Ever since North Korea's third nuclear test and the subsequent UN sanctions imposed on Pyongyang last month, its leader Kim Jong-un has stepped up the bellicose rhetoric. He has now issued dire warnings to both South Korea and the United States, going further than his father ever did. But are these threats to be taken seriously?
In Spain, the "corrala" phenomenon is fast becoming a way of life, and is a direct consequence of the bursting of Spain's property bubble. Dozens of indebted and evicted families have decided to squat in empty buildings repossessed by banks and pension funds that the institutions have been unable to sell on. These squatters are demanding housing as a basic human right.
Two successive attacks within little over a week in western Ivory Coast have fanned fears of renewed tensions between government troops and militia leaders loyal to ousted former President Laurent Gbagbo. Thousands living in Blolequin, the largest town nearest the violence, have decided to flee. Two rural villages were burned in the fighting. Many farmers have lost much of their crops and now live in fear of further attacks.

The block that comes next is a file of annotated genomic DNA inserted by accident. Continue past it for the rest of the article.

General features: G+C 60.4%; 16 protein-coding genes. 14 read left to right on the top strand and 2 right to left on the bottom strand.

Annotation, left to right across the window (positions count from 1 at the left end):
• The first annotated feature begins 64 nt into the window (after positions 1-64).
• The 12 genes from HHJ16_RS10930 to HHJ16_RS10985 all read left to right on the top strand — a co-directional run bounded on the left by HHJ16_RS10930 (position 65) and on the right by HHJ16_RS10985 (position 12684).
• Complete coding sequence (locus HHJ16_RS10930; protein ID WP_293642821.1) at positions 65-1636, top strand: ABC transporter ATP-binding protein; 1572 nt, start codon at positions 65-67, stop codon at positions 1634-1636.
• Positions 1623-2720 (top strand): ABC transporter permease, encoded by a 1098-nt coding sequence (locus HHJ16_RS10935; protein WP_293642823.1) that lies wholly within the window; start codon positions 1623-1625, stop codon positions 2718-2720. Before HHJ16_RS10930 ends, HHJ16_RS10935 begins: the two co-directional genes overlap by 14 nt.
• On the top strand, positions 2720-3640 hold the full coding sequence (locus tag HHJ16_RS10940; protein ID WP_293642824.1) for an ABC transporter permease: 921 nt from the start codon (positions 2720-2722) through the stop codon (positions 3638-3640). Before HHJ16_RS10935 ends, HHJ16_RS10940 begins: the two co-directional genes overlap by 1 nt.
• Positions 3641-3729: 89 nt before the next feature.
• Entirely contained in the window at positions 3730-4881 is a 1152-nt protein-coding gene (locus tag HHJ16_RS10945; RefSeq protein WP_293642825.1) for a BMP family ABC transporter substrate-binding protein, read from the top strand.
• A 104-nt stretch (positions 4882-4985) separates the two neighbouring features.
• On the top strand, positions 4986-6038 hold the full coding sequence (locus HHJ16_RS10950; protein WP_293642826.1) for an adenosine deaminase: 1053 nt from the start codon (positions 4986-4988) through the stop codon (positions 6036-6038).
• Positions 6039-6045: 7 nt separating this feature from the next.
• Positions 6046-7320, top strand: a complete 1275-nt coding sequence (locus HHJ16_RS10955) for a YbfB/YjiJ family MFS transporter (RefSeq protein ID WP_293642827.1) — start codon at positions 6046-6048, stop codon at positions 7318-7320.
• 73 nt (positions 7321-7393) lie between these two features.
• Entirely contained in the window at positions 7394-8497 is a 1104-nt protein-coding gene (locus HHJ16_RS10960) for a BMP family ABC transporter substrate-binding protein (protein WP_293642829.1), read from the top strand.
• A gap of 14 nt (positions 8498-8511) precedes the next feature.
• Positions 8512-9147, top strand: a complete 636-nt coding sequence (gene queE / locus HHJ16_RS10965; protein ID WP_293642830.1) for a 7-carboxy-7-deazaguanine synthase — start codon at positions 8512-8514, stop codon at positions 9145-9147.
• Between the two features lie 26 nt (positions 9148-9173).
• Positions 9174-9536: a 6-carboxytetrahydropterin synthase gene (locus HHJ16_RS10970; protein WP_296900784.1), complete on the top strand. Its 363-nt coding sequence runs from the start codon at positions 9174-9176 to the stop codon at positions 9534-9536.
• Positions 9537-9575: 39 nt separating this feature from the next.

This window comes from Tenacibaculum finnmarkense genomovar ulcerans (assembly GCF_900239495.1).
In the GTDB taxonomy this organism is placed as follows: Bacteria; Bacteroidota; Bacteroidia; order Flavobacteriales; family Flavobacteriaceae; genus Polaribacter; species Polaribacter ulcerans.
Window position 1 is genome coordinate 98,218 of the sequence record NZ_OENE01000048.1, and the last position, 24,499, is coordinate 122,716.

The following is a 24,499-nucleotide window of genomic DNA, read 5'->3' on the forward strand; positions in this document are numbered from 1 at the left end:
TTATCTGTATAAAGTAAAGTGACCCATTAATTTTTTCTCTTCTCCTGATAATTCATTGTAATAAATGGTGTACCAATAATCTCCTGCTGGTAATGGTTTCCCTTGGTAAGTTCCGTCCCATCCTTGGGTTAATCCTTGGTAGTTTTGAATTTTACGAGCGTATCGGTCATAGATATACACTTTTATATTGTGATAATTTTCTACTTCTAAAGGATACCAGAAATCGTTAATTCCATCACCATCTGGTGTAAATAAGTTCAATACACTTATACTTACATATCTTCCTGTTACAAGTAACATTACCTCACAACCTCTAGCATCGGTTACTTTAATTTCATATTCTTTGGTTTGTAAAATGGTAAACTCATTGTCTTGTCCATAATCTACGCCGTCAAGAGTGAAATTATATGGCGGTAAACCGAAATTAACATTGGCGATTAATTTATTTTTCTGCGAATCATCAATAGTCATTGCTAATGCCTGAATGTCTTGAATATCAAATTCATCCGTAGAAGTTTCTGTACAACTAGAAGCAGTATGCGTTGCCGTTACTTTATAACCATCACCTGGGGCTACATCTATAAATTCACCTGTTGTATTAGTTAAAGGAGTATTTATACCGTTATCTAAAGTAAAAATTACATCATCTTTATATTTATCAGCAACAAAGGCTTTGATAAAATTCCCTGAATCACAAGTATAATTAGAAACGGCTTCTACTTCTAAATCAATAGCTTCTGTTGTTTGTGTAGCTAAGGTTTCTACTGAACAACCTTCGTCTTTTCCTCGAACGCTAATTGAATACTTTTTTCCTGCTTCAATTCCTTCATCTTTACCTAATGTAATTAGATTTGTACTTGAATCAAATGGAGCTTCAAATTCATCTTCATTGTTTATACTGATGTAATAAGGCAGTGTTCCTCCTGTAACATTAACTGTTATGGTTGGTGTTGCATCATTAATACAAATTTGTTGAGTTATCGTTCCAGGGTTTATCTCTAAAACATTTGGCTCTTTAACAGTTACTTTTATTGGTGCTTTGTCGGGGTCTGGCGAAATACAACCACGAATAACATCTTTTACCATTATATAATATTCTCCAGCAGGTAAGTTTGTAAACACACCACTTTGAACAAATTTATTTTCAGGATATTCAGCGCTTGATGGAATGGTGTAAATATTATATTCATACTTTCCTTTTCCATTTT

Latvia was hard hit by the 2008 financial crisis. Over 10 percent of the population has left in the past decade alone in a bid to escape poverty, unemployment and budget cuts. Some 400 villages in the country are now actually in danger of being wiped off the map. Latvia has since returned to growth and reduced its deficit, but many still aren't seeing the benefits. Those Latvians who fled abroad are not rushing to come back.
The US Supreme Court is set to re-open the debate on the issue of gay marriage. Over the next two days, the highest court in America will look at the ban on same-sex weddings in the state of California (which briefly allowed gays to get married, before changing the law), but also the Defence of Marriage Act, which prevents same-sex couples from enjoying the same federal rights and benefits as their heterosexual counterparts.